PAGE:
Remembering Sharad Chandra Shaha on Int’l Olympics Day

Published On: June 23, 2021 07:34 AM NPT By: Rabi Rajkarnikar

Rabi Rajkarnikar

Rabi Rajkarnikar

Rajkarnikar was a national football player, and Olympic Sports Administrator.

Sharad Chandra Shaha developed a shared vision for Nepal and the SAARC region. He was the first person from Nepal to serve as the vice president of the Olympic Council of Asia.  He was one of the transformative heroes of Nepali sports history. He introduced the national games and led an Olympic Movement in Nepal. Shah was a visionary who embodied excellence, friendship and respect, and inspired many. He blended sports, culture and education to bring people together.

Even though his tenure as the member secretary of the National Sports Council was over before I returned home from the US after finishing my undergraduate degree in 1989, the sports fraternity remembered him as someone who had profoundly impacted Nepali sports. Many would agree that he was indisputably the father of the Olympic movement in Nepal.

His vision to emulate Baron Pierre de Coubertin’s ideas of the modern day Olympic Movement within the SAARC region was brilliant. He truly believed in the idea that sports could change the world. 

He enabled Nepal to act as a catalyst for collaboration amongst SAARC countries to celebrate sports in the region. His extraordinary ability to look far into the distant and carry the fundamental principles of Olympism proved fruitful when the SAARC decided to organize the South Asian Games. 

Shaha was a passionate reader, and I would imagine that he would have memorized the Olympic Anthem played at each Olympic Games. His desire to kindle the same flame in our region was his dream. 

The principles of Olympism are about driving social change that is far-reaching. What could be more apt for our region than to mobilize the masses through sports to practice non-discrimination, sustainability, humanism, universality and alliances. 

Dr. Thomas Back, president of the International Olympic Committee, recently said, “In an increasingly individualized society which is on the other hand ever more globalized and networked, sport and sports organizations can only retain their significance if they achieve unity in diversity and base their organization and structures on the principles of respect, responsibility and reliability.” I have no doubt Shaha had understood this sentiment some four decades before. Developing administrators and leaders at the National Sports Council and across 75 districts still has his footprints.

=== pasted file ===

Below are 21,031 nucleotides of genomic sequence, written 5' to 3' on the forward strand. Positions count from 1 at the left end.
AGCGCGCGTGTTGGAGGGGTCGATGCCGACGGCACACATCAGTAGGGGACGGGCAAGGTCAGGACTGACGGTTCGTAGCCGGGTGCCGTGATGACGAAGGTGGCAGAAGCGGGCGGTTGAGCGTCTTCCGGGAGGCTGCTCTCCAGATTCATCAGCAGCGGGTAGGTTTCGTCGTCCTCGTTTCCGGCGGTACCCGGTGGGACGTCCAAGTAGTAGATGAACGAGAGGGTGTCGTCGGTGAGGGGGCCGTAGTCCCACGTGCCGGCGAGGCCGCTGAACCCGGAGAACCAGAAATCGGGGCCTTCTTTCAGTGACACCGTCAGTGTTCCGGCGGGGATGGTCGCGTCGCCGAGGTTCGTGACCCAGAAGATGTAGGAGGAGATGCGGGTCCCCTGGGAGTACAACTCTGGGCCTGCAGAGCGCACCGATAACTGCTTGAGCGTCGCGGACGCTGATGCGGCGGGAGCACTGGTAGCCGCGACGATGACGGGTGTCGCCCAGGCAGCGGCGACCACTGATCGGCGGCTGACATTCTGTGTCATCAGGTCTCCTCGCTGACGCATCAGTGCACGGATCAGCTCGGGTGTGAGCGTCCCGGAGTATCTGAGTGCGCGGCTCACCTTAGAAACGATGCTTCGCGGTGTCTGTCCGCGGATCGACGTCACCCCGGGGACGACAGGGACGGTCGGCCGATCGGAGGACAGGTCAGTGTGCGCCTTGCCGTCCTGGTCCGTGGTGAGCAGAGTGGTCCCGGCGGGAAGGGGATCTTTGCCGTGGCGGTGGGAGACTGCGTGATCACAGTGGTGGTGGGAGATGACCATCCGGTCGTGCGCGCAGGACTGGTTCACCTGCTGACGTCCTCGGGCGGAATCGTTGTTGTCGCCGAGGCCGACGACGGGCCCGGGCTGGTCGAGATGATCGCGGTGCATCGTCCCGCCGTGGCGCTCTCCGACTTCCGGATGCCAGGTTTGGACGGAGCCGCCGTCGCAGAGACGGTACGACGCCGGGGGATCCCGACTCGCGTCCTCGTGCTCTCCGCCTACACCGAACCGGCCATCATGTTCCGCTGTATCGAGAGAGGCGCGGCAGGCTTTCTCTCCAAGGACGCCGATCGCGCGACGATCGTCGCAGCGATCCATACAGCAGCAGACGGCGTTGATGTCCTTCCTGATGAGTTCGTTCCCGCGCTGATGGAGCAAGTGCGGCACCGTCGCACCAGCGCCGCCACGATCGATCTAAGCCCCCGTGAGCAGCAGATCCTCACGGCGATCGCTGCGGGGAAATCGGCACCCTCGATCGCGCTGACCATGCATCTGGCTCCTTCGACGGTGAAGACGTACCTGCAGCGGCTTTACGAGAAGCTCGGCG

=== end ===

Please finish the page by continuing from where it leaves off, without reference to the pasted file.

In 2006 during the Asian Games in Doha, I had the honor of sitting next to the honorary lifetime president of the International Olympic Committee, Juan Antonio Samaranch. I introduced myself as an aspiring administrator of the Olympic Movement from Nepal. He smiled, held my hands and said, “This is a beautiful path you have chosen.” Then, he went on to inquire, “How is my friend Sharad and what is he doing now and where is he?” I told him that he was well and holds a very high position within the government. He then again held my hand and said, “Well, don't forget to give him my best regards.” This was a profound moment for me.

In 2001, after having struggled for months to get permission to use Gokarna Safari Park premises from the owners to organize the Asian Cross-Country Championships being held for the first time in Nepal, I met Shaha and the owner of the Park. 

I was there to measure the course with a measuring device and it looked rather odd for someone to be carrying an instrument on wheels at a golf course. Shaha inquired what I was doing. Shah sat me down and explained to the owner the significance of such a game coming to his place. The flurry of media from across Asia who would come to cover the event and how they would take his place to Asia and the world. The way he put it across was amazing and within the next few days we were granted permission to host the Asian Cross-Country Championships in Nepal for the first time. He recognized but respected the purpose of my effort to bring Nepal to Asia and to the world. 

His accomplishments may mean different things to different people. Shaha was someone who sought to create a life based on joy of effort, good example, social responsibility and respect for universal fundamental principles. And as athletes, spectators, judges, technicians, organizers, health professionals, educators and coaches, we must never forget that he actually lived by example. Coincidentally, as we mark the International Olympics Day today, it was also his birthday. He was a giant of Nepali sports, and his story must be told to the new generation.


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